Since its formation, the department has completed nearly 15 projects before getting tapped for the EA assist. Among those were high-end commercials that aired during the Super Bowl and the Olympics, in addition to CG promos for the gaming industry. Currently, Brickyard is in discussions with several studios pertaining to feature-film work.
In the Game
NBA Live 06 features photorealistic models of basketball superstars that perform, act, and actually look like their real-life counterparts. For the promo project, EA handed off those in-game assets, including the player models, stadium, textures, and even the motion-capture data used to animate the game’s digital basketball players. (For an in-depth look at how the game was created, see “The Art of the Deal,” October 2005, pg. 15). Because the artists did not have to create the models from scratch, they were fairly ahead in the game. On the other hand, the data required a great deal of work to make it usable for the promo   animation, so the first order of business whenever EA delivered an asset was to clean it up. Sometimes this was accomplished through the use of scripts that group had created, while the remaining assets required basic manpower. Some of the tweaks occurred to the mocap data, while others demanded the development and application of advanced shaders and lighting setups so the CG players would look realistic on the large screen.
As Lichtman points out, the biggest challenge was the amount of assets and textures that were needed to create a full CG stadium filled with a cheering crowd and on-court players. So it was vital to the image quality and to make deadline that the group work with those assets in an efficient and manageable way. “Our R&D phase allowed us to establish an efficient pipeline, and the subsequent render times were no longer such an issue,” he adds.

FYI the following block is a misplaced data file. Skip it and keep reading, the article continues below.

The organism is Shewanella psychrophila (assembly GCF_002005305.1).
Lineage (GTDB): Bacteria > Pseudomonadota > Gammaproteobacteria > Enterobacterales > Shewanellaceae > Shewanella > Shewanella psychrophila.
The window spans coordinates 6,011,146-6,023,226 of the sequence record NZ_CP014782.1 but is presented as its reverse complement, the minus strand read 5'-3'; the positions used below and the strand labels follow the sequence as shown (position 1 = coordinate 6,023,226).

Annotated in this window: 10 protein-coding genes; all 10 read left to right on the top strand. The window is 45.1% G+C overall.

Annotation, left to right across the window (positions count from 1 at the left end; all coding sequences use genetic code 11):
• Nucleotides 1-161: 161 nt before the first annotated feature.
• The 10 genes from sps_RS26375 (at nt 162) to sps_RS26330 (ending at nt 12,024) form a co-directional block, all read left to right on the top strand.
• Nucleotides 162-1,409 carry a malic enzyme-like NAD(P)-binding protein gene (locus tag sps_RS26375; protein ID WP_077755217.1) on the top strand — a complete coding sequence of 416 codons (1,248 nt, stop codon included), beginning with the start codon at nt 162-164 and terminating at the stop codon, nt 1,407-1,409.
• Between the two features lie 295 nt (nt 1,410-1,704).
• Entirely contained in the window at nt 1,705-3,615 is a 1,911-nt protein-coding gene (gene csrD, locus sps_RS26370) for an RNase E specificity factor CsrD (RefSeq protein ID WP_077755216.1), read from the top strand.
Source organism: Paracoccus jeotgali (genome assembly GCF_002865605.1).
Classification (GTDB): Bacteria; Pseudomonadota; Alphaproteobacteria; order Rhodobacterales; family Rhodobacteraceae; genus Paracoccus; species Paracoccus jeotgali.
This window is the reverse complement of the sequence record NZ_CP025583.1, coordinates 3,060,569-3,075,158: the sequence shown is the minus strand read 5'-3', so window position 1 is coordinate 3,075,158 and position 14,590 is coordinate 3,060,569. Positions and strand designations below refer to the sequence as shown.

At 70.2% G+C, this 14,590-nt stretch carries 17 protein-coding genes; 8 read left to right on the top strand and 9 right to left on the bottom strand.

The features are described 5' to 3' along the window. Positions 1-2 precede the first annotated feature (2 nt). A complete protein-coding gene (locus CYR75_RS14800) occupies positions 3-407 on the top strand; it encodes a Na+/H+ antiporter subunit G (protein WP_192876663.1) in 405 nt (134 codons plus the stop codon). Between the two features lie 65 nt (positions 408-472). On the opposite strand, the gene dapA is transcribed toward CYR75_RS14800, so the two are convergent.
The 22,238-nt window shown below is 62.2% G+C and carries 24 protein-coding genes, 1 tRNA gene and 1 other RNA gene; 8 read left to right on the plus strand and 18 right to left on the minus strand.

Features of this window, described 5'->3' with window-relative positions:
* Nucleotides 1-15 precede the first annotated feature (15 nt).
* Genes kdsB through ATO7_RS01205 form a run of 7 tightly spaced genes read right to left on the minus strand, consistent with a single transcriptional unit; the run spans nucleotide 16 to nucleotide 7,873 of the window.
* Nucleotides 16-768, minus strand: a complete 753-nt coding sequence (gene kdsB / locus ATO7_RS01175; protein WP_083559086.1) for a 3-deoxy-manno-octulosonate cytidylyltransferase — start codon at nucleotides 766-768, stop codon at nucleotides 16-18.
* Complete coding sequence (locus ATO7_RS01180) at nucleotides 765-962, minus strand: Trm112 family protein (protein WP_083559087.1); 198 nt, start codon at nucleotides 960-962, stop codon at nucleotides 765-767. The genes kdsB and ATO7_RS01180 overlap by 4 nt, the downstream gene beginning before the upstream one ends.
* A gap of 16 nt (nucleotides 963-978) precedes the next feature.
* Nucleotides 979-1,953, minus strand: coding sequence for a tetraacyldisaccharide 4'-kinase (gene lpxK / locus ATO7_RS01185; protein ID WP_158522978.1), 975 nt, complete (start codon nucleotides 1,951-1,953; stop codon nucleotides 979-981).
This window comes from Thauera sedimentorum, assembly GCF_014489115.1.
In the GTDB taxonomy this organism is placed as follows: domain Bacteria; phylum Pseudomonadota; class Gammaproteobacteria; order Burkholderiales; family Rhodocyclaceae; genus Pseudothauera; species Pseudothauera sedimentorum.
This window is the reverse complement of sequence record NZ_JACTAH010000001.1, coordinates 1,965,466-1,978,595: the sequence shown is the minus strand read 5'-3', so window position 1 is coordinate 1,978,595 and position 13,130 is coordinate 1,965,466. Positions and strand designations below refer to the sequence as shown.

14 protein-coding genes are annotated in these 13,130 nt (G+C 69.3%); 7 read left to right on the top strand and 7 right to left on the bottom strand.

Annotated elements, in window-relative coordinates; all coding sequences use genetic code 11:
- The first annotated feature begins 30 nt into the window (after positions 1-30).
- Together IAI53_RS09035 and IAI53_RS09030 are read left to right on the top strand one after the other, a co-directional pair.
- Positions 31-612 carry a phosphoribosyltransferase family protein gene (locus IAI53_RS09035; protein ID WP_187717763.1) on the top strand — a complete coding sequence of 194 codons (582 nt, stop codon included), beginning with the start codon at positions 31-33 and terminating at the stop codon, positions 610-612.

Yet, to work with this amount of data, the team had to write a myriad of scripts to facilitate every process. As a result, the artists were able to focus on the aesthetic aspect and let the pipeline handle the rest. For example, the shaders Brickyard created picked up the textures from the assets they were attached to, enabling the group to handle subsequently fewer shaders.

Brickyard created scripts that cleaned up the game assets, so the team could work with the
complex data more efficiently.
EA originally built the NBA roster using image-based techniques and, with its custom Vicon mocap setup and Autodesk’s MotionBuilder software, applied the animation information and cloth simulation to the 3D models. When remodeling tweaks were necessary, Brickyard used Autodesk’s Julya, along with Pixar’s PhotoRealistic RenderMan (PRMan) for all the shading and rendering. Compositing for the project was done in Adobe’s After Effects and Apple’s Shake, while image enhancements were made in Adobe’s Photoshop.